Want to upgrage your lovely locks for the chills of Fall? Here are the top 3 hair trends that are taking the runway by storm.

3

1. BOHEMIAN WAVES: Bohemian waves are continuing to be a hot look for fall 2014. They are a bit more

polished and relaxed than the wild and tousled beachy waves seen during the summer months, which makes for a refreshing change.

2. BRAIDS FOR DAYS: Braids come in all shapes and sizes, and this season they are everythere. There were so many different types of braids seen during fashion week across multiple brands; everything from tight braids, half-up half-down fishtail, tucked and twisted into up-do’s. This is one great fall trend to experiment with this season. How would you wear your braids?

3. BALLERINA BUNS:

Ballerinas are known for their graceful elegance, which makes channeling our inner ballerina a fantastic idea for the fall. Center parts, ponytails, and undone ballerina buns were all over the runways for Fall 2014. These easy, natural looks will surely find a way into your regimen. They are as simple as you want them to be and look effortlessly chic. 85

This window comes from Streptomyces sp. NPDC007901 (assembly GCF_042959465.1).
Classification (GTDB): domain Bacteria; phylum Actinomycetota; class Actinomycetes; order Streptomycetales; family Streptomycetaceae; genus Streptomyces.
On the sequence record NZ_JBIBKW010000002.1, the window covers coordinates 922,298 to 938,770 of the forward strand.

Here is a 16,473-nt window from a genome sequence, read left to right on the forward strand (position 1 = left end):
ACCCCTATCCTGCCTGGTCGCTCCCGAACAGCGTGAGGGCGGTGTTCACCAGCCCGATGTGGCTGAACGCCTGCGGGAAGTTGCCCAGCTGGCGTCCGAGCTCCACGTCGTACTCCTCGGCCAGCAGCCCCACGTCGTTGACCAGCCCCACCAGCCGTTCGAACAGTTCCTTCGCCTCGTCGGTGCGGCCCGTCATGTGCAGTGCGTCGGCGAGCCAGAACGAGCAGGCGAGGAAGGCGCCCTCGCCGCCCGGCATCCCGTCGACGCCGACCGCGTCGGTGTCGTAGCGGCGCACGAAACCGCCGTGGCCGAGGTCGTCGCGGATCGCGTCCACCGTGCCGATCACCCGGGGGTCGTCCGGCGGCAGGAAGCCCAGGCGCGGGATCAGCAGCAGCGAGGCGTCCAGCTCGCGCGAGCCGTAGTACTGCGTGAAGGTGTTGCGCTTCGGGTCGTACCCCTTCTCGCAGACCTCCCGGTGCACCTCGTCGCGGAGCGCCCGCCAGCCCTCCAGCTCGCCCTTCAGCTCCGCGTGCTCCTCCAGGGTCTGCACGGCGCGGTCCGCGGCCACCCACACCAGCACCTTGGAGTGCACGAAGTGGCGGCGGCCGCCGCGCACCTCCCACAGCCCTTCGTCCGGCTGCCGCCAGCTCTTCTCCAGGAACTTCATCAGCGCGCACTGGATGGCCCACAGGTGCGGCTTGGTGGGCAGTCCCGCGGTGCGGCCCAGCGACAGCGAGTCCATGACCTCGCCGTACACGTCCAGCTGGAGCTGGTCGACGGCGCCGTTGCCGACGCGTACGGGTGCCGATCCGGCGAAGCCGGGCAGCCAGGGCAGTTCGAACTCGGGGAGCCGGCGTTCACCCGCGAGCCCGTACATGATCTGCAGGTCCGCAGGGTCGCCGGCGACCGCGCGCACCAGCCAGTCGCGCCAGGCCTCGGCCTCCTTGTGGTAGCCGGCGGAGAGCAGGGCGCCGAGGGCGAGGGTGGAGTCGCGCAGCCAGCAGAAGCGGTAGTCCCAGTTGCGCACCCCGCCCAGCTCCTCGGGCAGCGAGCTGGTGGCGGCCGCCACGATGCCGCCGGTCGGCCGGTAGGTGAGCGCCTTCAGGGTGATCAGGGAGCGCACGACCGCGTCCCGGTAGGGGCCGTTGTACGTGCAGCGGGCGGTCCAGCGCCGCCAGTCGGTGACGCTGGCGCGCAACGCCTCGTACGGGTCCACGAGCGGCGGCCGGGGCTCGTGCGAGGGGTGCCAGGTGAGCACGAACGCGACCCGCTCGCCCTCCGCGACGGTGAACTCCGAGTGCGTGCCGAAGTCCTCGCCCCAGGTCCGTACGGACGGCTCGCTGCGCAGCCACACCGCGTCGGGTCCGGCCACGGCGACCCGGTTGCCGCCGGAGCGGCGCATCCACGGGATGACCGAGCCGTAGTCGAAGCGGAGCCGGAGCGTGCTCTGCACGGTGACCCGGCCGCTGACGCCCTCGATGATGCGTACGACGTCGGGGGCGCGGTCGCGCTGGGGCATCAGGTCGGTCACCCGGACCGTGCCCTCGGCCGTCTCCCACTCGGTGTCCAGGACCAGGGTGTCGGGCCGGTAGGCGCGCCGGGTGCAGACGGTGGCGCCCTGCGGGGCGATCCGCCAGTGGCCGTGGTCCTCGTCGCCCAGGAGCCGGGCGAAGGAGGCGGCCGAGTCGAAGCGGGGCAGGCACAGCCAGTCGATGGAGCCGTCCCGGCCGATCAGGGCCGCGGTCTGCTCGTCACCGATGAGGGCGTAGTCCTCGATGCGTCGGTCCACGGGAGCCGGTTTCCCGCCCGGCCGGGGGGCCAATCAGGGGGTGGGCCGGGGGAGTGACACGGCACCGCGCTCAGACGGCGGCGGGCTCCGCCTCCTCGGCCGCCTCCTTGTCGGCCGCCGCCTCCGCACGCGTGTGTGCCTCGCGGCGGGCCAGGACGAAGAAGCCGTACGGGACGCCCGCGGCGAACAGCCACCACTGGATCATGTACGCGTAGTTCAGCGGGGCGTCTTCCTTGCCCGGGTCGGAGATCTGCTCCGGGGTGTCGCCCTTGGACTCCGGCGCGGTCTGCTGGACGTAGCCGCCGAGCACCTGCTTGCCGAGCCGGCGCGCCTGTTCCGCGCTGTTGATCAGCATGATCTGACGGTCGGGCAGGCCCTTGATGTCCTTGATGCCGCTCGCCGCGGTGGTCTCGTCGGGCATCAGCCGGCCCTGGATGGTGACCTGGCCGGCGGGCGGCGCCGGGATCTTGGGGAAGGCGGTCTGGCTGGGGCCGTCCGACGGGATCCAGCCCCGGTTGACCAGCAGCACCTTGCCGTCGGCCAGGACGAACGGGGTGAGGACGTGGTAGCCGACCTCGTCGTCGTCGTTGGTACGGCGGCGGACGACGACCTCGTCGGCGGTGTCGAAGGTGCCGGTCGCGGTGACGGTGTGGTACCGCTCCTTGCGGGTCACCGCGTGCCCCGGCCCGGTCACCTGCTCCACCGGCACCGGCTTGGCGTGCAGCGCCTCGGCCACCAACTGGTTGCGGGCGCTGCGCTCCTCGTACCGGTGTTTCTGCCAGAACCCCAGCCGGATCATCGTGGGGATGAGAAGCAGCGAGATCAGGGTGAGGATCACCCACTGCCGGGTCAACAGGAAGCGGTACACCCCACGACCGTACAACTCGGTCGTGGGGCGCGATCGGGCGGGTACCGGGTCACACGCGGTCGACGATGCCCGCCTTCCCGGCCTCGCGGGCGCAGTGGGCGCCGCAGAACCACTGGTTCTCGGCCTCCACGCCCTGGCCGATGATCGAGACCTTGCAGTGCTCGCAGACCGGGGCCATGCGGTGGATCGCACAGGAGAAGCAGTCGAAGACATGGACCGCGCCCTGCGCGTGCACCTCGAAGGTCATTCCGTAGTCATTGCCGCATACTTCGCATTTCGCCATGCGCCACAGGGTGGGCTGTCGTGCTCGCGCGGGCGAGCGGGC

Noir

CHROMA Photographer Brandy DeMarzo Photographer Assistant Curt Leimbach Make -Up Pam Bloomgren Hair Dana Hawk Styling Pam Bloomgren Editing Thiago Christo Model Mary Butterly - Level Talent Group Wardrobe Designer - Sandra Hagen


BEHIND THE CURTAIN

A VIEW FROM THE INSIDE BY ANGEL CARDONA

Y ou can feel the excitement building, the tension from the fast pace working, and through all of that… a sense of awe. This seemed to be a reflection from every participant involved in the grand production, from the seasoned vet to the first timer. Each individual knew their role and played it well, for the most part. Understanding the importance of their job for the day, everyone was eager to get started. We began to settle in and get ourselves situated for the chaos that we all knew was about to ensue.